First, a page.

Living on the edge of “nowhere” has its challenges and rewards. The White Crow Ranch is off the beaten path, in fact, the road scrapers stop just a mile up the mountain road from our little homestead.
In a good winter, you can guarantee being snowed in for a few days, week or more. One must be ready to endeavor some of the most spectacular landscapes in the United States but first must survive its creation.
Blizzards that last for days if not hours will howl down the valley floor and up to the pinon` lined mountainsides at a hair-whipping 65-70 MPH… And with it a deep blanket of dry cold snow.
This year we beefed up our solar. Our wattage had been a sparse 900 watts an hour on two 12 volt solar bank batteries. The first winter we lost power just about every other day! Our Solar system wasn’t able to bank the power and provide passive power on cloudy days. The act of the pump coming on with water use zapped the batteries. Leaving us heating pots of water on the amazing wood stove. Watering three horses, a small flock of chickens, humans, several dogs was a challenge the first year.
This coming winter will have a set of new adventures.
The community East of me suffered serious forest loss in a fire that burned over 110,000 acres in nine days.
With no trees to slow the snow, we will have a deeper pack at lower elevations. (great for the aquifers, tough to get around)
We need it considering THIS was the heaviest rainfall we had all year back in early August.
Welcome to the newest CSA in Southern Colorado. Located in the San Luis Valley @ 8500 feet just south of a little hamlet called Fort Garland.
I’m growing clean, organic food the way nature intended it outside seasonally and over the crazy winters in a massive geodome.
If you would like to join the CSA delivery schedule sign up at email@example.com or find us on FaceBook @ WhiteCrowRanchSLV
Boxes start @ 15-25$
3 cups of water. ( egg will make up for rest)
And a chunk of magnesium.
Bring water to rolling boil. Add rice. Let cook for a few minutes, add blended egg and cook for another five minutes.
Turn off heat.
Mix contents and let sit till puffy.
Feed generously to flock.
From Colorado Public Radio (Grace Hood): “Most of the pasture we used last year we’re not using this year because there’s no moisture,” [Matt] Isgar said of the land he ranches in Hesperus, west of Durango. “There’s no new growth.” With the dark red bull’s eye of exceptional drought looming over the Four Corners region, […]
“Service doesn’t end when we hang up our uniform. It ends when we hang up our boots and walk across the threshold of heaven.”
I’ve often asked myself this question while on my own journey to figure out.
“Who the Hell I am!? And what do I do now?”
A veteran, according to the web: is someone who has served in the military; a person with longtime occupation and experience in a particular field.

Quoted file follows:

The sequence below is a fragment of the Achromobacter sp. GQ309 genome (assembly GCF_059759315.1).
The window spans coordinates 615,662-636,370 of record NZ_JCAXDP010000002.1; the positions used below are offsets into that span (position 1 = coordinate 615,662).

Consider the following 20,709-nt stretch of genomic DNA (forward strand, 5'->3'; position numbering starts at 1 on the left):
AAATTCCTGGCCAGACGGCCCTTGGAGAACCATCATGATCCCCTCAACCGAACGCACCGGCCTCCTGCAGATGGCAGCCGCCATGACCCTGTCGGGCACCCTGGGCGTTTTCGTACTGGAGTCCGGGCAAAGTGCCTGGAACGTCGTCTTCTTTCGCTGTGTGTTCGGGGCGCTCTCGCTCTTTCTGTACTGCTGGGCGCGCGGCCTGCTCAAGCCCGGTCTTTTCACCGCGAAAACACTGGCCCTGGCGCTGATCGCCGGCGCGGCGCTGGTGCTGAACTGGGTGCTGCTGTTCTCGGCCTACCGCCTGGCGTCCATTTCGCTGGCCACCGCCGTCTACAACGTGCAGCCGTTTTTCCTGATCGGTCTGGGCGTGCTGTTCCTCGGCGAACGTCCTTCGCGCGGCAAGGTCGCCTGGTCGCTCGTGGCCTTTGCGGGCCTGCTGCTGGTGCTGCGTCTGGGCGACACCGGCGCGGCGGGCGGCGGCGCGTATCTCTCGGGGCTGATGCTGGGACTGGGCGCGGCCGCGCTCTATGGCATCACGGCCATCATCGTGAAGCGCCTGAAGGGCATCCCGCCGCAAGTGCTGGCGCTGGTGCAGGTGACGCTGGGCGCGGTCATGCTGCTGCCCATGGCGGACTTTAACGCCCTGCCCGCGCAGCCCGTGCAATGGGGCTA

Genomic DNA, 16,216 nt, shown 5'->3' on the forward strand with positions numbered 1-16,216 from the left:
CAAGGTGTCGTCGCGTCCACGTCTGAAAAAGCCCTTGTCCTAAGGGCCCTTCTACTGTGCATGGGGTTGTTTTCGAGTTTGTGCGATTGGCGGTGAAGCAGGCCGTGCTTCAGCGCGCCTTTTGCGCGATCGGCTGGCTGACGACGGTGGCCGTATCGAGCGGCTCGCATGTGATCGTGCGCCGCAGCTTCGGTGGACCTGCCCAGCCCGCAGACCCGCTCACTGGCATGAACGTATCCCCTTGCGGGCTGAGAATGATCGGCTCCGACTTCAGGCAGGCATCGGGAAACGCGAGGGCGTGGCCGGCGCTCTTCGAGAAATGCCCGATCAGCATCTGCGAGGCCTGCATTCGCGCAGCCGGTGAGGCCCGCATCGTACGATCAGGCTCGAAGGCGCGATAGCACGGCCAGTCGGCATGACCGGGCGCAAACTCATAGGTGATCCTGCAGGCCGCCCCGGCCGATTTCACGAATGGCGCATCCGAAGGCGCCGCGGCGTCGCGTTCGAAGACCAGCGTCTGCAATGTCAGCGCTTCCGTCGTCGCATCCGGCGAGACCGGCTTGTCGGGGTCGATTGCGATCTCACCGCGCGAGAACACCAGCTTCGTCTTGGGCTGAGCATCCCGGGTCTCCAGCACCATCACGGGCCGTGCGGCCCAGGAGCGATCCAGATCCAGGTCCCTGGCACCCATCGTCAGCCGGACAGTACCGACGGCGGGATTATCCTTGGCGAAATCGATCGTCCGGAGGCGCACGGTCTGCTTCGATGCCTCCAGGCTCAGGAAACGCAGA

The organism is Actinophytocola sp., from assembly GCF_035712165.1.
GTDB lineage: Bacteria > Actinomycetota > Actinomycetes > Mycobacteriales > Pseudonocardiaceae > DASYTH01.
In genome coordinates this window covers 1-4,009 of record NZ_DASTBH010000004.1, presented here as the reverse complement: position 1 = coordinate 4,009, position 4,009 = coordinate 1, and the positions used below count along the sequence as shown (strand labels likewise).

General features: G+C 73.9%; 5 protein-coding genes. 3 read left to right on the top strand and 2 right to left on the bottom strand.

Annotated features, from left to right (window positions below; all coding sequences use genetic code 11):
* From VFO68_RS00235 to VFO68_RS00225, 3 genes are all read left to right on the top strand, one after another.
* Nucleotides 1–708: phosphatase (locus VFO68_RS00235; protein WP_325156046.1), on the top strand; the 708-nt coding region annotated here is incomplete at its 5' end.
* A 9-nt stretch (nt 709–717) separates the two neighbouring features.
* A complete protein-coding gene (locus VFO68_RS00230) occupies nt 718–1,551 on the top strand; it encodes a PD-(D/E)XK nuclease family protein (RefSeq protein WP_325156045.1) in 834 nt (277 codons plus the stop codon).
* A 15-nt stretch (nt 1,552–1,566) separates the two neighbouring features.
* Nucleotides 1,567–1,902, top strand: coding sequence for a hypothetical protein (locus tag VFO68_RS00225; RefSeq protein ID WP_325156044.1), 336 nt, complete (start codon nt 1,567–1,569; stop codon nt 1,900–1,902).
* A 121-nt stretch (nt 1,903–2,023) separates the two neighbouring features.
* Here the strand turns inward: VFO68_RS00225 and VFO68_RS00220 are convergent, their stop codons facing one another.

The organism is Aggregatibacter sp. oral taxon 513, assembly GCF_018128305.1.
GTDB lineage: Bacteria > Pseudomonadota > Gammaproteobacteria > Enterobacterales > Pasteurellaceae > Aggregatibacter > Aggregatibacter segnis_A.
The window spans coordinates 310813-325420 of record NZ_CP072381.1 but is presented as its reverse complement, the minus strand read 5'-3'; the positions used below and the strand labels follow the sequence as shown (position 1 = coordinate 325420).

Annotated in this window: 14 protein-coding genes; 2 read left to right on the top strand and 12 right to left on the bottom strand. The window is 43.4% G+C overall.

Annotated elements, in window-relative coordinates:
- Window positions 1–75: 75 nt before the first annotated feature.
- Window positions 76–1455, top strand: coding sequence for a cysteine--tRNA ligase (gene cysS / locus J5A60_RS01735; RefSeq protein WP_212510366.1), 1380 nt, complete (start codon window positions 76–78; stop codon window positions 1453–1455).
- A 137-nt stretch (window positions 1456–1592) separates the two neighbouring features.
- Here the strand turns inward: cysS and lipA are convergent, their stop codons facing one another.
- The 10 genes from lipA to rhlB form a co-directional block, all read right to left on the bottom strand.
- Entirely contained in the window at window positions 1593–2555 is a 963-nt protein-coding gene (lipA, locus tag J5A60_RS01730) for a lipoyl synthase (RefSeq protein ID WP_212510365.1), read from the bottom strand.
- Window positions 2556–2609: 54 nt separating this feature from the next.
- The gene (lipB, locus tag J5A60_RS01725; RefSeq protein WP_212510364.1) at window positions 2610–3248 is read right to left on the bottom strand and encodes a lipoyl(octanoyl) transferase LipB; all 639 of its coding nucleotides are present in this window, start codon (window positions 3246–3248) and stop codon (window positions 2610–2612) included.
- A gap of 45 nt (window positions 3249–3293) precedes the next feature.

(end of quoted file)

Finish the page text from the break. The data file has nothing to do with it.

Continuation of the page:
I’m a Navy veteran and a medical veteran. I was and still at heart a Hospital Corpsman.
What does this mean for myself or my community? It means I have skills that transcend the average civilian and a discipline you can only get in hard service!
“If your actions inspire others to dream more, learn more, do more and become more, you are a leader.” — John Quincy Adams credit
It has been a dry year here in the SLV. This winter we had less than a foot of snow all winter at the ranch. It has been windy too up wards to 75mph ! The chickens were not keen on the blast, nor the horses.
Being Short on water is a historical issue here in the valley. In the last 15 yrs Colorado has had major fires that would have been slowed by healthy trees and heavy melting snow pack and deluge rains. Because of drought and the emerald beetle the local aspens have become tinder to a potential fire flash.
Here at the WCR we take rigorous efforts to keep the pine trees free of ladder fuel and all dead branches. All the wood fuel is then cut in to logs and stacked to cure for the season. All the scratch and tinder is stacked as well and only awaits winters use.
From The Deseret News (Amy Joi O’Donoghue): Drought is turning the nation’s largest reservoir dry — Lake Mead reached its lowest levels this summer since the 1930s — and Lake Powell is limping along, just a little over half full. That scenario is prompting the Upper Colorado River Commission to offer $1.8 million in funding […]
“. . . glyphosate is linked to stomach and bowel problems, indigestion, ulcers, colitis, gluten intolerance, sleeplessness, lethargy, depression, Crohn’s Disease, Celiac Disease, allergies, obesity, diabetes, infertility, liver disease, renal failure, autism, Alzheimer’s, endocrine disruption, and the W.H.O. recently announced glyphosate is ‘probably carcinogenic’.”